The power play has been the Achilles' heel of the Boston Bruins for years.
The downturn of the power play can be traced to March 10, 2010—the day Matt Cooke's elbow was delivered to Marc Savard's chin, which basically ended the star center's career.
Since that time, the Bruins have struggled badly on the power play. While the Bruins have been one of the best teams in the league when playing five-on-five or short-handed, they have often looked like they have no idea what they are doing when they have a man advantage.
It's been quite fascinating, because the Bruins have broken the NHL's long-time model of needing to have great special teams if a team is going to be successful.
You may remember that the power play appeared to be at its nadir during the 2011 Stanley Cup playoffs. The Bruins season ended with a remarkable 4-0 triumph at Vancouver in the seventh game of the Stanley Cup Final.
However, of the 16 teams that made the playoffs, the Bruins ranked 14th in power-play success. They did not score a power-play goal during their first-round victory over the Montreal Canadiens, and they were successful on just 11.0 percent of their power-play opportunities during their postseason run.
The struggles continued in 2011-12 and again last year. The Bruins had the 15th-ranked power play in the 2012 playoffs, and their poor showing had much to do with their first-round defeat at the hands of the Washington Capitals.
In the 2013 regular season, Bruins ranked 26th in power-play success, but they jumped all the way to eighth in the postseason. Suddenly, the Bruins' long-dormant power play had some success in the biggest games of the year.
There was a reason for that. After the Bruins blue-line crew suffered some injuries, they brought up Torey Krug from their AHL affiliate in Providence.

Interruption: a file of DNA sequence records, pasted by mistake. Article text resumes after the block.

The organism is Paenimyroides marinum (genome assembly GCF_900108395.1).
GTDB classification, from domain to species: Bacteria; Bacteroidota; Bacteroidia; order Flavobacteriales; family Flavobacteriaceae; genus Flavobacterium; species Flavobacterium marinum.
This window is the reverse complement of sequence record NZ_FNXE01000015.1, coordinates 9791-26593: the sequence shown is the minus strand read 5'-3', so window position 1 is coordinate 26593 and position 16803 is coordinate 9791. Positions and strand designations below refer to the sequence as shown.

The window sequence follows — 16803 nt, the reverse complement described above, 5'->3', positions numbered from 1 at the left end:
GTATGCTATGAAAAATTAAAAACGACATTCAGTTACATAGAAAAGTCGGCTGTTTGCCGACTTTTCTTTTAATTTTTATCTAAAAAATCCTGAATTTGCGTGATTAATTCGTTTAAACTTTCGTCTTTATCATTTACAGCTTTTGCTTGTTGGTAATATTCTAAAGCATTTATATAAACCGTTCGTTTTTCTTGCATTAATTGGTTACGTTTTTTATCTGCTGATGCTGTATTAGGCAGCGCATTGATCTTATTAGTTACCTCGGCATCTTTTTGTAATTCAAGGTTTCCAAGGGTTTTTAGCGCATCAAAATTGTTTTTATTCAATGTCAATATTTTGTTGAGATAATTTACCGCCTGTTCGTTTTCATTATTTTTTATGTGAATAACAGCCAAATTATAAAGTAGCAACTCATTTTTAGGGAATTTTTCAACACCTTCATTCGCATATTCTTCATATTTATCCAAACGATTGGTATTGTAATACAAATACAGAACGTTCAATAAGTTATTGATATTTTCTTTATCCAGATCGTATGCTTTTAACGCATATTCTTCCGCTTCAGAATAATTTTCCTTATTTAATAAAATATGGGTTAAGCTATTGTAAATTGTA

Krug did not have superstar credentials, as he was an undrafted free agent, who was 5'9" and 182 pounds, out of Michigan State. He could have easily been overwhelmed by his circumstances.
But he was not the least bit cowed. Instead, he asserted himself, and that came to the forefront on the power play.
Krug may be on the short side, but he is an explosive skater who can handle the puck well. He also has a hard, accurate shot, and he can get it away in an instant.
Those talents made him an ideal player to have lead the power play. Head coach Claude Julien gave him an opportunity, and Krug immediately took advantage. He scored three power-play goals in the conference semifinal series against the New York Rangers (and one non-power play goal), and the Bruins became a threat with the man advantage.
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That showing opened Julien's eyes, and Krug has been the key performer on the power play this season. Instead of languishing near the bottom of the league, the Bruins rank 19th on the power play this year, connecting on 18.2 percent of their opportunities.
That percentage has been climbing, particularly when the Bruins play Eastern Conference opponents. Boston's power play has connected on six of its last 21 attempts (30.5 percent) against teams from its own conference.
Krug's presence at the point has allowed them to put the 6'9" Zdeno Chara down low where he can screen goaltenders and keep them from concentrating on the shot coming at them.
Krug and Chara are the team's leading scorers with the man advantage, as both players have three power-play goals. Dougie Hamilton also has two power-play markers, meaning that defensemen have scored eight of the 10 Bruins power-play goals. Patrice Bergeron and Reilly Smith are the only non-defenseman to light the lamp with the man advantage.
The Bruins defense has been far more active than it has been in past years, and it is paying off on the power play. If they can get more production from the top two forward lines, the Bruins may have a power play that ranks with the better teams in the league.
They are not there yet, but they are moving in the right direction.